A web search in Japanese for the number of shrines in Japan turns up, among others, a reference to a 1982 Readers Digest article. It is actually a two-page spread on shrine festivals in its “1982 Atlas of Japan” and gives a total of 131,900 for the combined number of shrines at 21 of Japan’s biggest shrine groupings. This number, taken at face value, must by definition be on the low side for the total number of shrines as there are other groupings with a national presence, as well as regional groupings and some restricted to one town or even one district of one town, not to mention all the nook and cranny ones. It's not really clear how reliable the Readers Digest numbers are—they are given in a small box in a two-page spread on shrine festivals and no sources are given—but they are remarkably similar to those given in a book edited by Kamata Tōji, “Sugu Wakaru, Nihon no Kamigami” (lit. Immediate Understanding of Japanese God)s published in 2005, pp.86,87. This book gives a table of the 17 most popular kami ranked by the number of shrines at which they are worshipped (table below) and says it is based on a 1976 study led by Okada Shōji, a professor at Kokugaku University. It could be inferred that the Readers Digest numbers are from the same source.

I am in the process of compiling my own data base—it now (Feb. 2018) has 64,723 entries, and counting. While the Kamata table gives a total of 138,045 shrines my own data base has just 28,391 shrines for the same kami/shrine groupings. Stripping out the 28,391 from the 64,448 leaves 35,961 entries: adding these back to Kamata’s 138,045 gives a number of 174,006. The difference between the Kamata number and the 81,342 registered shrines (Japan region Table) is explained in the next paragraph. The question now, and on my part the answer can only be pure guesswork, is by how much to increase the 174,006 to allow for unregistered, secondary, and nook and cranny shrines. I would suggest that 50% is well within the realms of possibility so I am positing a number of 261,000.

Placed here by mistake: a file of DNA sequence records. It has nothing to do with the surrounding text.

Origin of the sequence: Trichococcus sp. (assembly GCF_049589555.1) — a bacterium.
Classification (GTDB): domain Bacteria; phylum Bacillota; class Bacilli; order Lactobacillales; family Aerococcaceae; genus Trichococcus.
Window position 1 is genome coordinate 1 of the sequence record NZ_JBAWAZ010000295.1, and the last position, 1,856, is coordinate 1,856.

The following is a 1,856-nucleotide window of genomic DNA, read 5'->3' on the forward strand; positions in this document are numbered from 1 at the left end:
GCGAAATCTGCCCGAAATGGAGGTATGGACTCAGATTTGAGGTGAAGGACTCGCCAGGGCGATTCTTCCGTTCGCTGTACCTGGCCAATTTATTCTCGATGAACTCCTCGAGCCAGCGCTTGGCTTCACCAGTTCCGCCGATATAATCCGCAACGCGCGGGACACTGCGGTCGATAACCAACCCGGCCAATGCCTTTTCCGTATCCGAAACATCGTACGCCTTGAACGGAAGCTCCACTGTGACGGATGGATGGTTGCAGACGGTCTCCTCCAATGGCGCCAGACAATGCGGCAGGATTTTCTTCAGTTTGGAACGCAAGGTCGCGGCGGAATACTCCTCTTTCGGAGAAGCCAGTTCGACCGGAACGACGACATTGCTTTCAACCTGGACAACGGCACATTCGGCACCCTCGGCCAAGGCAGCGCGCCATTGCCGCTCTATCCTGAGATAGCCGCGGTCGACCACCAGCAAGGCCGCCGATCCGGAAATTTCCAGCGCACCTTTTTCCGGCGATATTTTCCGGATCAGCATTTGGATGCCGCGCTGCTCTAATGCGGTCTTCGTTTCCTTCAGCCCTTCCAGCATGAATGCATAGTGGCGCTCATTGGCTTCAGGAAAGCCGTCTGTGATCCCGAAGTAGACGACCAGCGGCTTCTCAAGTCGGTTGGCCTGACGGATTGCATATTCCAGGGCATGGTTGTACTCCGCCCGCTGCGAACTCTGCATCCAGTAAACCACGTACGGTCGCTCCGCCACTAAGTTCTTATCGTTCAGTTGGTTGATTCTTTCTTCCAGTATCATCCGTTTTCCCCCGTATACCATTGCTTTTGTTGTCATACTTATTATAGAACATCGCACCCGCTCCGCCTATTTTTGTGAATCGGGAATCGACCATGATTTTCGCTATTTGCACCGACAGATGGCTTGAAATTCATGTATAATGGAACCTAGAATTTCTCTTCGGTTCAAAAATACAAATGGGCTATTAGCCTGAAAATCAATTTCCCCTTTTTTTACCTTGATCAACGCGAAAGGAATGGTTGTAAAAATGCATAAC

The difference between the Kamata number and the 81,342 registered shrines is due not only to some shrines choosing not to register but also to the existence within many shrine grounds of secondary shrines, sessha/massha. These are usually quite small and enshrine kami different to those of the main shrine. Often there is just one of these secondary shrines to be found but in the case of the more important shrines there can be a fairly large number, 23 at Izumo Taisha for instance.

In February 2002, the Asahi Shimbun ran an article counting the number of shrines based on 25 groupings (table below) which, because it is based on the 80,000 or so registered shrines, came up with a much smaller number, 34,822. With some diffidence I have included my own calculations in the table: some of my numbers are quite different from the Asahi Shimbun ones, but my data base is a work in progress and I will be doing further work on it in due course. To put these numbers in some perspective the number of churches in the UK rose from 49,727 in 2008 to 50,660 in 2013. Based on the 81,342 registered shrines the average population per shrine in Japan is 1,553, per church in the UK it is 1,282.